Linda Sulkala, program manager for Recycled Rides®, said the vehicles aren’t given out to just anybody who needs a car.
“It’s those people who are working hard to change the lives of their families and themselves,” she said. “You’ll find that these recipients aren’t just changing their own lives; they do it because they want to change the lives of others.”
Variety – the Children’s Charity nominated the recipients, along with its partners: Lizette Moreno, respite and counseling program manager for United Cerebral Palsy, and Belen Zamora, youth education guidance counselor of the Torres Martinez Tribal TANF (Temporary Assistance for Needy Families).
“We partner with different organizations here in the valley to make sure we are selecting people who have a true need,” said Heidi Maldoon, executive director of the organization.
Maldoon said the amazing part for Variety is that they are able to help connect a family who has a specific need, whether that’s getting their child to a health care facility or therapy or going back to work or school.
Cano-Cruz received a 2013 Ford Fusion SE, which was donated by State Farm and repaired by CARSTAR Allstar Collision. She is currently attending California State University, San Bernardino, where she is earning a bachelor’s degree and a teaching credential to become a special education teacher. As a respite worker who works at United Cerebral Palsy, Cano-Cruz provides supervision and care for children with special needs. She said she was grateful and excited to receive the vehicle.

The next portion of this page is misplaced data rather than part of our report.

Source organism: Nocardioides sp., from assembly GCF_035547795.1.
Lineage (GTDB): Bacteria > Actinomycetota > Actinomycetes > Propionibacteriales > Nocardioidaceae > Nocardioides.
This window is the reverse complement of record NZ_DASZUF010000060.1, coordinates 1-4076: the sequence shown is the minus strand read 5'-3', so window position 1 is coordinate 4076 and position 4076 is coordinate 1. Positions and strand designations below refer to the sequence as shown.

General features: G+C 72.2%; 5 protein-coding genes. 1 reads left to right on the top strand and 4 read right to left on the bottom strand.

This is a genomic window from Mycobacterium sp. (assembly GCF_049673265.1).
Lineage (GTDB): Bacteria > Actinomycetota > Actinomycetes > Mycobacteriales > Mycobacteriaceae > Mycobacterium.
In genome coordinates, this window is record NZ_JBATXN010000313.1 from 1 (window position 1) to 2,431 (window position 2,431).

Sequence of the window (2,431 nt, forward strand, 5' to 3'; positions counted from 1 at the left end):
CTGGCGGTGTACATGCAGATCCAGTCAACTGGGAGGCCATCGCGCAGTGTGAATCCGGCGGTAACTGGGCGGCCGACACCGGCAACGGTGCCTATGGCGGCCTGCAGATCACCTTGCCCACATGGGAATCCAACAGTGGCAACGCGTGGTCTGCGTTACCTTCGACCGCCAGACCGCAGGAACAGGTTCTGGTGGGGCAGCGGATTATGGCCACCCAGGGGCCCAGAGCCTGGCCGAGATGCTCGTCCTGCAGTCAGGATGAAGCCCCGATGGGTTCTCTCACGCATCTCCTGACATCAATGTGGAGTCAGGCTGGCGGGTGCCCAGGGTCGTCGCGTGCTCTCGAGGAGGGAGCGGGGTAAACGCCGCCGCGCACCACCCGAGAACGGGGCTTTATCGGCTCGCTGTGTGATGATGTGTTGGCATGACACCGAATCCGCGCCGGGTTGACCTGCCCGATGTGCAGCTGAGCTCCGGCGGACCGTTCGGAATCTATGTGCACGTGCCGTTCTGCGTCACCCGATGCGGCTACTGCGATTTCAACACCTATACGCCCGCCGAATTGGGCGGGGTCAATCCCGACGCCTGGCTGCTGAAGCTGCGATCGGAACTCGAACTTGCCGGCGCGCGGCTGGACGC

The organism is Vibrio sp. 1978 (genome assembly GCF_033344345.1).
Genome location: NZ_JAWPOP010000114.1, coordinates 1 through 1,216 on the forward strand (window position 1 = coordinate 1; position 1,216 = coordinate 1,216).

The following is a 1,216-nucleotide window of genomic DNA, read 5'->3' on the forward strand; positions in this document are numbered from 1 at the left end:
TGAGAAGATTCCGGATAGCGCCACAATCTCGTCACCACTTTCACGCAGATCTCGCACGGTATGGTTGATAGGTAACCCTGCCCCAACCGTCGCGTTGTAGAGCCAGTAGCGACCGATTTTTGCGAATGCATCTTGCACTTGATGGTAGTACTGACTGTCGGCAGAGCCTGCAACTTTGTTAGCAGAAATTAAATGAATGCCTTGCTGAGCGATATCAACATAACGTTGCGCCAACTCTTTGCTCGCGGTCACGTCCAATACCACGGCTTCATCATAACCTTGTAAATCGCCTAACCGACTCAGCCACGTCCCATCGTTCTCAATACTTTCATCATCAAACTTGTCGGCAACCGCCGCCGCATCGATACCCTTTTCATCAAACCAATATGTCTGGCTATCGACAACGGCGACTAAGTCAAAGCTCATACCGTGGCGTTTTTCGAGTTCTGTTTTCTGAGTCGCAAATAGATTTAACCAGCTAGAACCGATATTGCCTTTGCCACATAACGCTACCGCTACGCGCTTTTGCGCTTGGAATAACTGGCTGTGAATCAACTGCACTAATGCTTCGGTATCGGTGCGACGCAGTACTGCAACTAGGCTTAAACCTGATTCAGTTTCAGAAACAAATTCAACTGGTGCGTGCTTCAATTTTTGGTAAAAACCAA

“The idea of having a car is more than I could afford,” said Cano-Cruz. “It will impact my life in a significant way. I will be able to take more classes and work more and the ability to work more hours will allow me to continue to pay for my own studies.”
Potter-Twiford, the second recipient, received a 2017 Toyota Camry SE, which was donated by Hertz and repaired by Fix Auto Cathedral City.
Potter-Twiford is a mother to five-year-old Case who was diagnosed with Autism when he was three years old. With an unreliable vehicle, Potter-Twiford lost her job and Case’s special needs have required her full-time support and intervention.